Perfectionism: Your Creative Writing Technique’s Worst Enemy
The best creative writing technique is to give yourself permission to write BADLY.
When you give yourself permission to fail, you give yourself permission to TRY.
Since writing is rewriting, getting it down, no matter how trite, how cliche, how grammatically incorrect, or muddled it is at first gives you a first draft. Once you’ve written a first draft, you’re PAST the blank page. You have something to work with and polish. But if you paralyze yourself thinking the writing must be perfect and clear on the first go, you won’t even be able to write a word. You’ll just stare at the blank page, unable to proceed.
Creative writing, even for content marketing purposes, is so elusive that the first rule of accomplishing it is a reiteration to JUST DO IT. That in itself reveals what a strange process it is. Interestingly, the process that musicians and writers experience in practicing music or writing is the same in the brain.
Similarities in Sight Reading and Rewriting
When a clarinet musician gets new sheet music and begins to practice, they tend to play a little, make a mistake, go back and play again, maybe mark something in their sheet music to remember, maybe decide to jump ahead and learn the chorus or a different part of the song that’s more intuitive and then return to the beginning. Their brain whips through these processes as it leafs through the music and fingers the keys with rapid precision.
Indeed, this process that the clarinet player is going through looks familiar; it’s reminiscent of the revision process in writing, right? When we revise a piece, our brains perform a rapid-fire process of back and forth from thoughts to computer screen and then something relayed on the computer screen reminds us of another thought and it’s all happening too fast to even articulate or recognize it’s happening. It’s automatic and yet it’s like a brain workout and we’re actually building muscle memory, or a more precise word would be MIND memory. But it works just like the athlete perfecting his weight lifting or yoga stretches to a point where the body starts to remember.
What the clarinet player and writer and weight lifter do is repetitive practice with a discovery over goal mindset. They’re practicing in an exploratory way that gives them permission to perform badly. Getting it down, messing around, trial and error, rinse, wash, drain, repeat. The emphasis is on trying not excelling. And it’s only by trying over and over that they DO excel.
Talent Needs Persistence!
The clarinet player I referred to was not an arbitrary instrument I used for sake of example, but actually a study called the Clarissa study that analyzed brain patterns in regard to music talent and practice and found that “with strong enough motivation, even young music learners can engage in the types of self regulatory behavior that will enhance their achievement.” I would define this “self regulatory behavior” as a willingness to perform badly in order to learn, progress, and ultimately succeed. Even with a natural writing or music talent, if you are resistant to try and hung up on winning, then your talent will not evolve to its potential.
And this is evident not only the arts, but athletics. People who are naturally flexible in yoga come in, show off, and can take it or leave it. But the people who are not flexible but try every day actually show steady improvement (only in comparison to themselves and their past performance) because of that curious mindset of “explore, try, wade, endure, persist” that serves the yogi far more than a “win, show off, conqueror, excel, perfect, succeed” perspective.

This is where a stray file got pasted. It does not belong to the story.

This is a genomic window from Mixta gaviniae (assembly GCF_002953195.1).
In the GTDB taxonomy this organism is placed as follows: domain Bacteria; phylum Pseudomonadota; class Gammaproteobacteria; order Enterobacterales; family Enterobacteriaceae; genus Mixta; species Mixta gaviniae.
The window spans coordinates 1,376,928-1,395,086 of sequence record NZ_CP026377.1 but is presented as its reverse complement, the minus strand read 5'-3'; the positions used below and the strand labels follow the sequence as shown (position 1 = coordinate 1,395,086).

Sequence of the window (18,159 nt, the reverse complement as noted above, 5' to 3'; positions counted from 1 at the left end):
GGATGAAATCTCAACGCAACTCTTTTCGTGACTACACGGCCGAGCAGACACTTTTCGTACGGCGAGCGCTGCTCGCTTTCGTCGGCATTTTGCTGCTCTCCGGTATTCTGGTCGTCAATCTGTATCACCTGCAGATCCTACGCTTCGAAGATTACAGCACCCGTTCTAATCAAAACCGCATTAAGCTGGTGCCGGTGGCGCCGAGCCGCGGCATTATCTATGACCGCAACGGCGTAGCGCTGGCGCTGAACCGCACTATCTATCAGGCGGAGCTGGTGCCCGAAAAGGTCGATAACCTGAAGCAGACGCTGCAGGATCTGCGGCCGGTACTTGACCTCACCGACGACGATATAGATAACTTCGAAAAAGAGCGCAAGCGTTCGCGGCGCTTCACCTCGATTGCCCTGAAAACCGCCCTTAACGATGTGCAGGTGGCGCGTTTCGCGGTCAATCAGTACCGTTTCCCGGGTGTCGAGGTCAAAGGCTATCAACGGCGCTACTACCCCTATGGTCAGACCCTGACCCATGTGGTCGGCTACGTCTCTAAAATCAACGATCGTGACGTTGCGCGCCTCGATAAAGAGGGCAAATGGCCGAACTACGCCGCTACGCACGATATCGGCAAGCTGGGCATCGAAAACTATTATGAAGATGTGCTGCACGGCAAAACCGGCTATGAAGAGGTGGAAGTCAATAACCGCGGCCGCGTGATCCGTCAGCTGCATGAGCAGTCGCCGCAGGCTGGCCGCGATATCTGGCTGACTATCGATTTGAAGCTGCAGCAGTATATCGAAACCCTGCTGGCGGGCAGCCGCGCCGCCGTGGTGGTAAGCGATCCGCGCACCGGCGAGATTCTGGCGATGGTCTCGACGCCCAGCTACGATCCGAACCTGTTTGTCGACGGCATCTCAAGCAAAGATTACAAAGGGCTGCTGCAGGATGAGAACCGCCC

Technique Requires JOY
You may say that’s all well and good, but at what point does a student relent to the fact that they just don’t have it and no amount of creative writing technique or practice will help that. I would say to that that depends on the joy of the process. If you take no joy in that discovery process then YES, quit, because quite honestly, you’re still hung up in perfectionism and it’s actually that underlying impatience that will ensure your failure. But if you revel in the process and stay curious, there’s nothing to diminish your ascent.
Your attitude determines your progress. If you’re sure you’re no good or will never be as good as you want, or hate the difficulty and self consciousness in hearing those clarinet squeaks or cringe-worthy sentences, or trembling shoulders that still hunch forward, then yes, you will fail. You’re convinced you’ll fail, so it’ll be a self -fulfilling prophecy. But if you’re convinced that you’ll succeed, and don’t expect to succeed right away, but with self-discipline, practice, and love of the journey, then that mindset is better for your technique than hidden, innate talent because it’s a muscle you’re flexing.
It sounds nutty to say that TO TRY over TO WIN is the #1 creative writing technique and yet, it’s the secret truth all working writers know. If you’re hung up on getting strawberries in every glass of juice your pour, then you’ll take too long and give up too fast. If you pour without giving thought to what’s in each glass and just let that bad first draft out, you can ADD the strawberry and mint leaves AFTER. Perfectionism is NOT your friend; it’s your enemy in creative writing.
Samantha S writes direct, dynamic, digestible copy for any purpose and any medium. She has written for apps, games, websites, literary journals, trade magazines, newspapers, e-commerce brands and health//nutrition brands. Samantha’s most notable achievements are authoring a guidebook for College Prowler, interviewing Leonardo Dicaprio, Zac Efron, and Amy Sherman-Palladino for The Hollywood Reporter, reviewing books for Publishers Weekly, covering the World Series of Poker, teaching creative writing at Harvard-Westlake, and working as Editor-in-Chief of The Oval literary magazine.